Chiba – It’s a rainy November day and young music fans crowd around the office buildings surrounding Chiba’s Makuhari Messe convention center. Later in the evening, they will invade the hall to attend a performance by J-pop group JO1.
It’s a patient group, but fans of the COVID era have to be. The 11-member JO1 (pronounced “jay-oh-one”) debuted in March 2020, just as the world stopped. Without stadium concerts and face-to-face meetings, fans had to be content YouTube downloads and physical outputs.
Tonight in Chiba marks the last date of their first three-day solo concert ‘Open The Door’, initially envisioned as a nationwide tour but narrowed down to a trio of shows in one venue due to COVID-19 security protocols. It’s a packed house every day, filled with fans wearing official JO1 glow sticks, homemade billboards, and a lot of pent-up excitement.
âSince we haven’t had the chance to see our fans for a while, this show must be particularly strong,â JO1 member Junki Kono told the Japan Times ahead of the performance. “We want to show how much we’ve matured since our debut and we want to give something back to our fans.”
Kono and his group mates – Takumi Kawanishi, Ren Kawashiri, Syoya Kimata, Sukai Kinjo (currently on hiatus for treatment for adjustment disorder), Issei Mamehara, Shosei Ohira, Keigo Sato, Ruki Shiroiwa, Shion Tsurubo and Sho Yonashiro – summed up all the Pop Music Trends of the 2020s: the rise of TV talent contests, the emergence of South Korean companies in the Japanese music ecosystem, and a new interest in making themselves known to the world. ‘foreigner.
âSince we haven’t gone out of a pre-existing system, this is the first time something like this has been done,â Kono says. “It would be great if JO1 could be remembered as a group that changed Japanese music and opened the eyes of the world to the new culture of Japan.”
Directed by television
When I meet JO1 in October in a warehouse in Odaiba transformed into a photo studio, the members – all in their twenties – are in a good mood. They tell me about their fondness for sushi (âSushi tastes goodâ¦ my favorite is shrimp,â Sato says) and animates it.
They are also happy to be together. Shiroiwa introduces himself as “a city boy” and “Japanese super idol” to laughter from his colleagues, who are also not afraid to embark on a light roast. After Kawanishi expresses his love for baseball and his appreciation for pitcher Shohei Ohtani, someone else shouts in English “Japanese Shohei Ohtani!” It doesn’t take long for his squad mates to stop him on the fact that the new AHL MVP is, in fact, Japanese. Nothing in their interactions seems forced, the OG1 are just a group of young guys chatting.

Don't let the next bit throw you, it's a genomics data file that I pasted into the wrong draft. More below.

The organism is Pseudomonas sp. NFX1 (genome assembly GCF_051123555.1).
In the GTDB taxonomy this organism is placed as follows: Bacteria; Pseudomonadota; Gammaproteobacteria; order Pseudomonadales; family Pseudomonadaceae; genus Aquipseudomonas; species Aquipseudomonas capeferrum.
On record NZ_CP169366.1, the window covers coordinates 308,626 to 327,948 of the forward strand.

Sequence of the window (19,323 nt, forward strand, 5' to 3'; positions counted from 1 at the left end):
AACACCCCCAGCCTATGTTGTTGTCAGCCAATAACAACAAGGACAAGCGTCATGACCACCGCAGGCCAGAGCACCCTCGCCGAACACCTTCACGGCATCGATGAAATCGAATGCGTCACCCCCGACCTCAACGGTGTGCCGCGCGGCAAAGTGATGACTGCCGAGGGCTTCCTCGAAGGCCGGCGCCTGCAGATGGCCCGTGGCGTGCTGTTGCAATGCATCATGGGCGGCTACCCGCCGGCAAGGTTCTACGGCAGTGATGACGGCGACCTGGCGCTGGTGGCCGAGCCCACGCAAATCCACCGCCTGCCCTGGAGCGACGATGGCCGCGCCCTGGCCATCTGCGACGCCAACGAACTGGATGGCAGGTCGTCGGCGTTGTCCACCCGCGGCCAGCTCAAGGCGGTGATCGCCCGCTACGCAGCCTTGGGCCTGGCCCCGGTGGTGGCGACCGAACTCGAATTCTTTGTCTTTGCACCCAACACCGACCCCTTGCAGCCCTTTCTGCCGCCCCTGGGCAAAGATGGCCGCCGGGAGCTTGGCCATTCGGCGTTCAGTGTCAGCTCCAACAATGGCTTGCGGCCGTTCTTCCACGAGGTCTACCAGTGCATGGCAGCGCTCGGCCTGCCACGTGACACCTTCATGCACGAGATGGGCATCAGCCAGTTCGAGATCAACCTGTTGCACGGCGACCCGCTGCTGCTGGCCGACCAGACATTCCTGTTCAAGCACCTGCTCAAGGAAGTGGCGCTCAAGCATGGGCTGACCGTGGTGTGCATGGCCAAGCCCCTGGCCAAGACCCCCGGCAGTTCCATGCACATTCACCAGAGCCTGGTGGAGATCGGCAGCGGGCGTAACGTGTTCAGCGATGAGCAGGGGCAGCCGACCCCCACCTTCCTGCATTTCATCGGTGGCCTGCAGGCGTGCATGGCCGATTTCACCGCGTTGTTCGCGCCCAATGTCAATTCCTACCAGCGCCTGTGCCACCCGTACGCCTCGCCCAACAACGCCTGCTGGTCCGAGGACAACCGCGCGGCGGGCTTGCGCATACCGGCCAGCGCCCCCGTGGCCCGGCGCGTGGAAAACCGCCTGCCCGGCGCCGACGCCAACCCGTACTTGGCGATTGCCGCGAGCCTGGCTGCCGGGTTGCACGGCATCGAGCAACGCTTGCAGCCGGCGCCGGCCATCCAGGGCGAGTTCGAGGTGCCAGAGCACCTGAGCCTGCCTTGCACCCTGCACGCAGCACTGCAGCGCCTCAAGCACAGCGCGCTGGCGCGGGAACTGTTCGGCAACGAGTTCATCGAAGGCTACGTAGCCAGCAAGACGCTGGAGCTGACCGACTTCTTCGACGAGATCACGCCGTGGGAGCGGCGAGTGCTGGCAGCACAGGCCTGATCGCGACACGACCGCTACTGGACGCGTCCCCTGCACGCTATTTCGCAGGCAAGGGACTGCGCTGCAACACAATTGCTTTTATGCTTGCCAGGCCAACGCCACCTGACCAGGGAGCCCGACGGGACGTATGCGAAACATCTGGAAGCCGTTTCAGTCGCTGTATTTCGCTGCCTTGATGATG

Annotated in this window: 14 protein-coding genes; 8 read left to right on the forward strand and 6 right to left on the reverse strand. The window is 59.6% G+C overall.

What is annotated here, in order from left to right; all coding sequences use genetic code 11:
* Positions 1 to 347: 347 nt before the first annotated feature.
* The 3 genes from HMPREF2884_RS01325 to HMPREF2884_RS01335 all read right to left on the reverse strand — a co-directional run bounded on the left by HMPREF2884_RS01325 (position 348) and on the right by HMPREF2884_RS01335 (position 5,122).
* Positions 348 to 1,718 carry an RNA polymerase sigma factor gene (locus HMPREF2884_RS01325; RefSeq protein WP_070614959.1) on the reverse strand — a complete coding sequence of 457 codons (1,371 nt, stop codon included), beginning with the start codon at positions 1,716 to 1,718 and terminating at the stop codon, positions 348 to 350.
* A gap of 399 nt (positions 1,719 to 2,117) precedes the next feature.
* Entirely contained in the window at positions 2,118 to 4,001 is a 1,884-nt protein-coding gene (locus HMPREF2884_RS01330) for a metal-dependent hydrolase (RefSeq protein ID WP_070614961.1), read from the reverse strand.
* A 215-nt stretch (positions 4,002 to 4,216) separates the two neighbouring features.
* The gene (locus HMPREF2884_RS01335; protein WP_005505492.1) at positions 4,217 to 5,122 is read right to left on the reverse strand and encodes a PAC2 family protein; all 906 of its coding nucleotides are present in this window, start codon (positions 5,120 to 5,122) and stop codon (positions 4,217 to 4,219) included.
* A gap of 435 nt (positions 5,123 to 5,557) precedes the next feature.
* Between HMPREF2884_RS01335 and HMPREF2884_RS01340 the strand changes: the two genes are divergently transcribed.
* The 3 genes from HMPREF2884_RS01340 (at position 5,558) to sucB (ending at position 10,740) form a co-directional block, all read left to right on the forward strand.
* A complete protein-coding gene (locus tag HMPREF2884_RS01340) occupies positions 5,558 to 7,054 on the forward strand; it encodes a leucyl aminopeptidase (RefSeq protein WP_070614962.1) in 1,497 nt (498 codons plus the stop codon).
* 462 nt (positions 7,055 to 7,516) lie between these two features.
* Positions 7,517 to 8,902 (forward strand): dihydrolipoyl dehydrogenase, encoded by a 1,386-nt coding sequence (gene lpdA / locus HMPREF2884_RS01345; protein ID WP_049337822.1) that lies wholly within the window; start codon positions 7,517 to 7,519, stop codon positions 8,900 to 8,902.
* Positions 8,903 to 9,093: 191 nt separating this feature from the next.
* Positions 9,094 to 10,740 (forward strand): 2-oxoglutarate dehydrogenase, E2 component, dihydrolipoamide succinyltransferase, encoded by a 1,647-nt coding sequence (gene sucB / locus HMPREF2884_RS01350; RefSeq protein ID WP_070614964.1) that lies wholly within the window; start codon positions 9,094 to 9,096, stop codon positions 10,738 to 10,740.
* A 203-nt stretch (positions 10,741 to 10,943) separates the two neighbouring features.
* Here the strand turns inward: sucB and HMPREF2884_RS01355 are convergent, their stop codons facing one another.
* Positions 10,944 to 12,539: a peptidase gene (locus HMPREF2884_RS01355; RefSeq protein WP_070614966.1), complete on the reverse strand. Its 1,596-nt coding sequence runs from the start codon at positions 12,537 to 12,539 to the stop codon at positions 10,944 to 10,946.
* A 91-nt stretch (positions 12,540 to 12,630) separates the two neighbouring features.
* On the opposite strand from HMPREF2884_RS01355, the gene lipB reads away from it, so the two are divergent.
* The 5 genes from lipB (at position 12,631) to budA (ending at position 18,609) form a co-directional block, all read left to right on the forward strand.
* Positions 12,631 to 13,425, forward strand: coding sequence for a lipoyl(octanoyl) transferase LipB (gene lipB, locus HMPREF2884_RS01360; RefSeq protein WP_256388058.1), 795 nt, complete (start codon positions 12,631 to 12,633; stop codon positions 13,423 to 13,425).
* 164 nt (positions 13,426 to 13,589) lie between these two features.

Interactions like this partly helped draw viewers to âProduce 101 Japan,â a 2019 talent contest show in which 101 young men competed to make their debut in a new pop group. The program was a spinoff from the hit South Korean series “Produce 101”, the Japanese incarnation being a joint production between national talent center Yoshimoto Kogyo and South Korean company CJ ENM. The series, which aired primarily on the Gyao streaming site, followed the contestants as they gradually improved their song, dance and rap. Viewers – nicknamed “national producers” – had the chance to vote on who would make the JO1 team.
Talent TV shows have long been springboards for new pop stars in Japan. You could make a compelling case that the very idea of ââ”idols” as we know them today arose out of 1971’s “Star Tanjo”, a broadcast contest that launched names like Momoe Yamaguchi, Pink Lady and Akina Nakamori, among others. The Morning Musume group of the late ’90s formed from a similar talent competition, while AKB48’s annual election became a television phenomenon – to the point where the original season of “Produce 101” from South Korea was accused of plagiarizing.
âProduce 101 Japan,â however, signaled the arrival of the streaming-age talent show in this country. Since then, the market has grown oversaturated with similar offerings, from a second season of “Produce 101 Japan” to Hulu’s efforts to create all-female (“Nizi Project”) and all-male (“The First”) outfits. ). Nippon TV is currently broadcasting “Who is princess? , Another group-building exercise available across multiple streaming fronts aimed at creating a group geared towards the social media age.
The original “Produce” burned down in South Korea due to vote manipulation, although similar shows were banned in China due to government concerns, and Japan has become a stronghold for this type of TV talent search.